Jason Cohen is the founder of WP Engine, who went from $0 in 2010 to $132m in revenue today with 90,000 customers (and a $250m investment from Silverlake last year).

Jason started WP Engine in 2010 which he bootstrapped for two years, but then raised money and rapidly grew to 475 employees globally, serving 90,000 customers and still growing at a healthy clip.

Prior, he bootstrapped Smart Bear for seven years, built it to millions in profit, and sold it in 2007. It was sold again in 2017 for $450m. Before that, co-founder of IT Watchdogs, which sold in 2004 and is still producing its products under its parent company Geist.

Also a mentor at Capital Factory (like TechStars or Y-Combinator in Austin) and an investor in a few companies including StackOverflow, SpareFoot, Cratejoy, VolunteerSpot, SwimTopia, and Pingboard.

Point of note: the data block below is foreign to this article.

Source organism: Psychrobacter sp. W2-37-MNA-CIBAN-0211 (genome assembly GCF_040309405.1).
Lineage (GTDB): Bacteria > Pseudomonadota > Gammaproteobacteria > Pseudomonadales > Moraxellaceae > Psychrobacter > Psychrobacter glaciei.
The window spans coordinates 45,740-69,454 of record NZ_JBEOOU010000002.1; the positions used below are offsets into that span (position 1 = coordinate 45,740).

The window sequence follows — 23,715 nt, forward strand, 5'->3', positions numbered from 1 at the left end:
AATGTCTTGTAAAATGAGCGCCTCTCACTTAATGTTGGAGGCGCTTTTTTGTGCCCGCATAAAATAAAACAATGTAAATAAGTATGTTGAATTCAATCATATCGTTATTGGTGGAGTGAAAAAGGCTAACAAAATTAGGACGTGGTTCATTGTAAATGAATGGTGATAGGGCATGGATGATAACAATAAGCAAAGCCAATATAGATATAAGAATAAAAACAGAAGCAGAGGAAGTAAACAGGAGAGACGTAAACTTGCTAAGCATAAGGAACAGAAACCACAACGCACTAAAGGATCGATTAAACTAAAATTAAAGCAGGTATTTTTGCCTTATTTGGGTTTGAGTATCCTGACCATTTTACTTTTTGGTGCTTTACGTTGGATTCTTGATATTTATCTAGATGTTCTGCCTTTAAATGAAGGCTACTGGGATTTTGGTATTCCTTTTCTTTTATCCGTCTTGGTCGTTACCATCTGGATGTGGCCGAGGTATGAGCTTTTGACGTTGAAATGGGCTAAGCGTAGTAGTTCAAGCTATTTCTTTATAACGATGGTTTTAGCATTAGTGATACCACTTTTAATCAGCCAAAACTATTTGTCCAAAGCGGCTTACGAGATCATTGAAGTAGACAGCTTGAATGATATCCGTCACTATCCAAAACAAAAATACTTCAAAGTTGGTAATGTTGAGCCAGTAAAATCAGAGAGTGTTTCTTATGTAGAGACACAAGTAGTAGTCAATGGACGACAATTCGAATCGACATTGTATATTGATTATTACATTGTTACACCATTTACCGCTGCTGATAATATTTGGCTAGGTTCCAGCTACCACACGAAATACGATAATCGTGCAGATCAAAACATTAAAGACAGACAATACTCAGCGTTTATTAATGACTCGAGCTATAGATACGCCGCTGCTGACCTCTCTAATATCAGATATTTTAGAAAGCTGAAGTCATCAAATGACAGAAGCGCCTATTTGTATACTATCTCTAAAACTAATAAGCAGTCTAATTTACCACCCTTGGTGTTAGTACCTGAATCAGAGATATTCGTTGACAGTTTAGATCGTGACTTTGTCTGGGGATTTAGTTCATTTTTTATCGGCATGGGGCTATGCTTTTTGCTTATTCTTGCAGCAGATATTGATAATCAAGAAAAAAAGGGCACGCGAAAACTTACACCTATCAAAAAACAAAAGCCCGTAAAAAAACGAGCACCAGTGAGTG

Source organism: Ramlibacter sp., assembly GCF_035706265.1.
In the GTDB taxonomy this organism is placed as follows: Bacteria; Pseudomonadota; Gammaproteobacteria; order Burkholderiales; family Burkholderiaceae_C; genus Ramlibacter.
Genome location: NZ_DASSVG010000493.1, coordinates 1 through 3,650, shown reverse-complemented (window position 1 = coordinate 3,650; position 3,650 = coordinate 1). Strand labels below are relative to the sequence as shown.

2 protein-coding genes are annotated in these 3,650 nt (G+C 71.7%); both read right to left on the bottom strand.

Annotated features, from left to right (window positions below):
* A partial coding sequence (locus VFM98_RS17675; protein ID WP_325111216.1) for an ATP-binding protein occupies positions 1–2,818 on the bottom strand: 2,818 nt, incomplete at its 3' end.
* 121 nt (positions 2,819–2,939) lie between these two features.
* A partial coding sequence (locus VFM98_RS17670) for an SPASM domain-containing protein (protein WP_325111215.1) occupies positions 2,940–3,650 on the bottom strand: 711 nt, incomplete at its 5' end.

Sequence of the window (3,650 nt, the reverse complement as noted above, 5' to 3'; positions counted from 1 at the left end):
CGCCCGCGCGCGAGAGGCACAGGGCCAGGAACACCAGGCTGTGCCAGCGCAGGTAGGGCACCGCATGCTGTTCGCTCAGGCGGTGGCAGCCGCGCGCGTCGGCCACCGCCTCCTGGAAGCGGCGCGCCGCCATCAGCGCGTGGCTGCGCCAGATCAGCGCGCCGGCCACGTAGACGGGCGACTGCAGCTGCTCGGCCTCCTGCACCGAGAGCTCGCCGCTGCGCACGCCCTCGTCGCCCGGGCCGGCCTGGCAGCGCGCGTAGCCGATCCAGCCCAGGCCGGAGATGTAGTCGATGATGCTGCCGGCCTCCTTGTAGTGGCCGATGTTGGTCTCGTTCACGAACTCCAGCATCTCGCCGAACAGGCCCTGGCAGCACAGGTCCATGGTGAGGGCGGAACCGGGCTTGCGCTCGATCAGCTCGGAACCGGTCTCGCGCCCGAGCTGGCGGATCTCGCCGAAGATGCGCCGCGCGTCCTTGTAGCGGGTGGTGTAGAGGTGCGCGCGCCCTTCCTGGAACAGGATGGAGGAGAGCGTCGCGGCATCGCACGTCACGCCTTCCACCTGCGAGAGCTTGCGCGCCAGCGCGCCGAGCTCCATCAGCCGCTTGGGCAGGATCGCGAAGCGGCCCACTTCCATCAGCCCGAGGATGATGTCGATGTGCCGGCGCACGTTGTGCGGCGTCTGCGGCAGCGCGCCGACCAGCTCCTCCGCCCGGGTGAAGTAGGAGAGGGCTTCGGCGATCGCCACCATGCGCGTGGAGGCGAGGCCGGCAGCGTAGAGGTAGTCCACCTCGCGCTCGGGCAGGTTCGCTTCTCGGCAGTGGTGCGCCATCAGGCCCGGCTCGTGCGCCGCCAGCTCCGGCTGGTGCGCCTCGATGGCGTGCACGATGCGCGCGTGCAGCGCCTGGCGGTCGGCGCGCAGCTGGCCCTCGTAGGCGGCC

Follow Jason on:
LinkedIn


AMA Transcript

WP Engine recently took $250m investment from Silverlake, tell us about the difference between dealing with traditional venture funds vs. big PE like Silverlake?

We took that almost 2 years ago, which is good because that provides some post-raise perspective. PE is not venture. Venture expects many bets to go to zero or <1x, so the remainder need to be as large as possible, even 10x is just OK and often 25-40x is needed to return the fund.

PE (or other late-stage) invest in known quantities. Enough scale to be predictable. Almost nothing goes to zero. Big success is 3x in 3 years or even 4x in 5 years.

Different PEs are different. Some buy and flip or tear apart or reorganize. SilverLake buys and invests in innovation. So they have a long time horizon, they care about lots of happy customers more than short-term metrics, even important ones like GPM. Better to have great metrics on e.g. retention and NPS and solve costs later. So they’ve been a great partner in investing in innovation and customer experience.